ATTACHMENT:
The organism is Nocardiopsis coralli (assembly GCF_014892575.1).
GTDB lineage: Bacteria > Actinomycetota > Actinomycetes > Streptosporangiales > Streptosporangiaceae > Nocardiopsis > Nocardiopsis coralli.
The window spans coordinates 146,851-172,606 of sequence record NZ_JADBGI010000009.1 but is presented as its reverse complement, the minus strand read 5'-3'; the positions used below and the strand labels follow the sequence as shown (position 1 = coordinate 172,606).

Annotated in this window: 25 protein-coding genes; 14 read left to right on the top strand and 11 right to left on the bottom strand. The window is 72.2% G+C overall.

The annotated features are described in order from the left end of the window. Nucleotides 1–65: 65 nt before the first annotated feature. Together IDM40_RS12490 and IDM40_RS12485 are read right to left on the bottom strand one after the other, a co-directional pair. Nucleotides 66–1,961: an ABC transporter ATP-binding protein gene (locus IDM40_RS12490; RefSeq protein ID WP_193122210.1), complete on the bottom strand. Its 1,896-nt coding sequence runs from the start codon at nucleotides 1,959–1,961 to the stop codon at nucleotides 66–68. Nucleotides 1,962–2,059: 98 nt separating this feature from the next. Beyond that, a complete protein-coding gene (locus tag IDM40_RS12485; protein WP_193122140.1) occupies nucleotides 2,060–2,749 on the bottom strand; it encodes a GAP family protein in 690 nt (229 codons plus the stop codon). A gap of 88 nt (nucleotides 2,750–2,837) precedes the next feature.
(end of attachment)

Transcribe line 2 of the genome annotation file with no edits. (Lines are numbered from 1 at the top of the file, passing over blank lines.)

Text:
GTDB lineage: Bacteria > Actinomycetota > Actinomycetes > Streptosporangiales > Streptosporangiaceae > Nocardiopsis > Nocardiopsis coralli.